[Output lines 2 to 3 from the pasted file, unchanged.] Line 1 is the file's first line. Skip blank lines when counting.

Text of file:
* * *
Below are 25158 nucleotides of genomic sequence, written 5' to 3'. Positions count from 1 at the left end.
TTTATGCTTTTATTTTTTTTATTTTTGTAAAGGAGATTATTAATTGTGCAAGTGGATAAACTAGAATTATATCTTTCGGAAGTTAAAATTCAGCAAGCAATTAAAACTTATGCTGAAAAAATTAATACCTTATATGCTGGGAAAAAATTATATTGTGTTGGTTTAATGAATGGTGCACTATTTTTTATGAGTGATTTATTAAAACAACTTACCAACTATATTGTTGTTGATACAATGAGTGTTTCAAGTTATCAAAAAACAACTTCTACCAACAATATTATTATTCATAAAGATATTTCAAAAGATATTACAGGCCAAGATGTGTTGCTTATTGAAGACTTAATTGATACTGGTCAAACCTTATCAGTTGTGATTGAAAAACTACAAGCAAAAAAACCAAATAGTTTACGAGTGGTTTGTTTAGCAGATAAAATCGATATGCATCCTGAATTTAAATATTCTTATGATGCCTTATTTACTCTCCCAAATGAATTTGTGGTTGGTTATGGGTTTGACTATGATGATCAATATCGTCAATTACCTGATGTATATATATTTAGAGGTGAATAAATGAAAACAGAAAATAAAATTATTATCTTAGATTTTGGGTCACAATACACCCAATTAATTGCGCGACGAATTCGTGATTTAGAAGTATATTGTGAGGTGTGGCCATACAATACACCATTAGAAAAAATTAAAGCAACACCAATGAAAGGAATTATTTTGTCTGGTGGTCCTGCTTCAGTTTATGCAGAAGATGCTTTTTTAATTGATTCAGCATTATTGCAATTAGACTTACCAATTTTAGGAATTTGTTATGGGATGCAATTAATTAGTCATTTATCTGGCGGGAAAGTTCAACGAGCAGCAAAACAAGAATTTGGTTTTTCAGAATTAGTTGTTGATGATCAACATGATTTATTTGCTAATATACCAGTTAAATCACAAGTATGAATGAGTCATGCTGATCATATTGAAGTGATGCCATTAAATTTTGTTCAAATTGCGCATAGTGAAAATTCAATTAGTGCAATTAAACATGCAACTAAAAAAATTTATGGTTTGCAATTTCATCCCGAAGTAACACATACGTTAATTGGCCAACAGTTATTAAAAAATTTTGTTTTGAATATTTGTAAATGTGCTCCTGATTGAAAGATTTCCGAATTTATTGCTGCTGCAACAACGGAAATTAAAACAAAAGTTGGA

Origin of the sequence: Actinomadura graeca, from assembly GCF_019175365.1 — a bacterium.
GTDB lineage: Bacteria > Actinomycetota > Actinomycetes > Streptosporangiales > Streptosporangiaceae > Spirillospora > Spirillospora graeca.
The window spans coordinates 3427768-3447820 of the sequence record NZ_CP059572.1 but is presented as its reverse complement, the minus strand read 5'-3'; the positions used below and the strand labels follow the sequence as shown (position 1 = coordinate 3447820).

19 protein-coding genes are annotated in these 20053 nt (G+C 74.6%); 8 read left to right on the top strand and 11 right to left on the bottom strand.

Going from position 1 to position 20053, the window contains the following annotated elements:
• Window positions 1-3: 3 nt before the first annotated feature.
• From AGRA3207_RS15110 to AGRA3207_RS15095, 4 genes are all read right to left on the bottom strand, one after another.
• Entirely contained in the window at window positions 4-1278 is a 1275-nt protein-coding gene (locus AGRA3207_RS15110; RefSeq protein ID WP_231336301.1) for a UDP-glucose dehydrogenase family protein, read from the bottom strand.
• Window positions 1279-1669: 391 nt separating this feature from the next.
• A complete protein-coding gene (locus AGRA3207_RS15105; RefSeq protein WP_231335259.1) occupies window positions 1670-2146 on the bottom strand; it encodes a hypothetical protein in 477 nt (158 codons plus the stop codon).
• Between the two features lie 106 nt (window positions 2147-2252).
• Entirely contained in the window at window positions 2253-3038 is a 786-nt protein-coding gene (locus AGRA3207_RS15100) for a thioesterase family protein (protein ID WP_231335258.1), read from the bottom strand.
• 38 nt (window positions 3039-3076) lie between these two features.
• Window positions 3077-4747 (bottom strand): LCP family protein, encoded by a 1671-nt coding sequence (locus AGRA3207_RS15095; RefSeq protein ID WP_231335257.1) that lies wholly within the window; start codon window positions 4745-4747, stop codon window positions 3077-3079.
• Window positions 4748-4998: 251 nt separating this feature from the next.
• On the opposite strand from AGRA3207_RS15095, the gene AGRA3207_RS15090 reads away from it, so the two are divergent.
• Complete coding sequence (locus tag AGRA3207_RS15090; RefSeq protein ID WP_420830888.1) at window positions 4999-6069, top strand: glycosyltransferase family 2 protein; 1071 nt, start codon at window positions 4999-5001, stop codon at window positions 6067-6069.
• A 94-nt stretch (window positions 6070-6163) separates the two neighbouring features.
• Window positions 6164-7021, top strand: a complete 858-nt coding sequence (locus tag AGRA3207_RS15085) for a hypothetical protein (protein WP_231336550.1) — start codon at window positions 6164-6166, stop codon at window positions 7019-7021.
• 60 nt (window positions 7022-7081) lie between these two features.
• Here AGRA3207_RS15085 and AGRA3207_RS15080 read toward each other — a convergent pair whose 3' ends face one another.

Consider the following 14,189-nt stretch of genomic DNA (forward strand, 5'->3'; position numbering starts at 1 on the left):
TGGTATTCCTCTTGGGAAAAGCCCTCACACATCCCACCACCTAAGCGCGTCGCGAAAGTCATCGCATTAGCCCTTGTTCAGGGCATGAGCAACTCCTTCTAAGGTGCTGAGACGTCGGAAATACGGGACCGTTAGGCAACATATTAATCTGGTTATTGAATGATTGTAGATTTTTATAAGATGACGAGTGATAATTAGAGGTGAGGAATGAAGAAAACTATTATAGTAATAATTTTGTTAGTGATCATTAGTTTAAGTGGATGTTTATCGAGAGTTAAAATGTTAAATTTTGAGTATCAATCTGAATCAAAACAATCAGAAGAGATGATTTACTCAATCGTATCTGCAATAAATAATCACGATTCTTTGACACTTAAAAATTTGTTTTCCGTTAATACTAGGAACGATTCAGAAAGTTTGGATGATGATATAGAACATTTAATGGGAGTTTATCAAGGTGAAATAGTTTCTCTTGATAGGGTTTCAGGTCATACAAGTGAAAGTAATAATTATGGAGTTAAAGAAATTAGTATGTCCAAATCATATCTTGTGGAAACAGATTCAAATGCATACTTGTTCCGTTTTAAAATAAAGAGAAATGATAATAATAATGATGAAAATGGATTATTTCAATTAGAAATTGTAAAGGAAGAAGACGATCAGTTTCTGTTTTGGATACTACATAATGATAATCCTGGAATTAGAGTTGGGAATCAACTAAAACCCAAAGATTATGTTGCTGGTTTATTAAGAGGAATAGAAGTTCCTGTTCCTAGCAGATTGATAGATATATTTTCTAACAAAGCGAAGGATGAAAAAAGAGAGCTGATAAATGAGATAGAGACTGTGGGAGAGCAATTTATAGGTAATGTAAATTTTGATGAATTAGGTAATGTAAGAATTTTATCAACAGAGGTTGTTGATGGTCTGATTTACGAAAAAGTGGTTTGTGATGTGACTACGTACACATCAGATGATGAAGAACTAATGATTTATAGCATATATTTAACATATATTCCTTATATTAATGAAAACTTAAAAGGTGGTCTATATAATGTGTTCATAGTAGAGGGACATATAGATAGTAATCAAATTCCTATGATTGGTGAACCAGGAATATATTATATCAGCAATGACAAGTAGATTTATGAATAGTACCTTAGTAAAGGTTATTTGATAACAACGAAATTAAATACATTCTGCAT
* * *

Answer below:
TTTATGCTTTTATTTTTTTTATTTTTGTAAAGGAGATTATTAATTGTGCAAGTGGATAAACTAGAATTATATCTTTCGGAAGTTAAAATTCAGCAAGCAATTAAAACTTATGCTGAAAAAATTAATACCTTATATGCTGGGAAAAAATTATATTGTGTTGGTTTAATGAATGGTGCACTATTTTTTATGAGTGATTTATTAAAACAACTTACCAACTATATTGTTGTTGATACAATGAGTGTTTCAAGTTATCAAAAAACAACTTCTACCAACAATATTATTATTCATAAAGATATTTCAAAAGATATTACAGGCCAAGATGTGTTGCTTATTGAAGACTTAATTGATACTGGTCAAACCTTATCAGTTGTGATTGAAAAACTACAAGCAAAAAAACCAAATAGTTTACGAGTGGTTTGTTTAGCAGATAAAATCGATATGCATCCTGAATTTAAATATTCTTATGATGCCTTATTTACTCTCCCAAATGAATTTGTGGTTGGTTATGGGTTTGACTATGATGATCAATATCGTCAATTACCTGATGTATATATATTTAGAGGTGAATAAATGAAAACAGAAAATAAAATTATTATCTTAGATTTTGGGTCACAATACACCCAATTAATTGCGCGACGAATTCGTGATTTAGAAGTATATTGTGAGGTGTGGCCATACAATACACCATTAGAAAAAATTAAAGCAACACCAATGAAAGGAATTATTTTGTCTGGTGGTCCTGCTTCAGTTTATGCAGAAGATGCTTTTTTAATTGATTCAGCATTATTGCAATTAGACTTACCAATTTTAGGAATTTGTTATGGGATGCAATTAATTAGTCATTTATCTGGCGGGAAAGTTCAACGAGCAGCAAAACAAGAATTTGGTTTTTCAGAATTAGTTGTTGATGATCAACATGATTTATTTGCTAATATACCAGTTAAATCACAAGTATGAATGAGTCATGCTGATCATATTGAAGTGATGCCATTAAATTTTGTTCAAATTGCGCATAGTGAAAATTCAATTAGTGCAATTAAACATGCAACTAAAAAAATTTATGGTTTGCAATTTCATCCCGAAGTAACACATACGTTAATTGGCCAACAGTTATTAAAAAATTTTGTTTTGAATATTTGTAAATGTGCTCCTGATTGAAAGATTTCCGAATTTATTGCTGCTGCAACAACGGAAATTAAAACAAAAGTTGGA

Origin of the sequence: Actinomadura graeca, from assembly GCF_019175365.1 — a bacterium.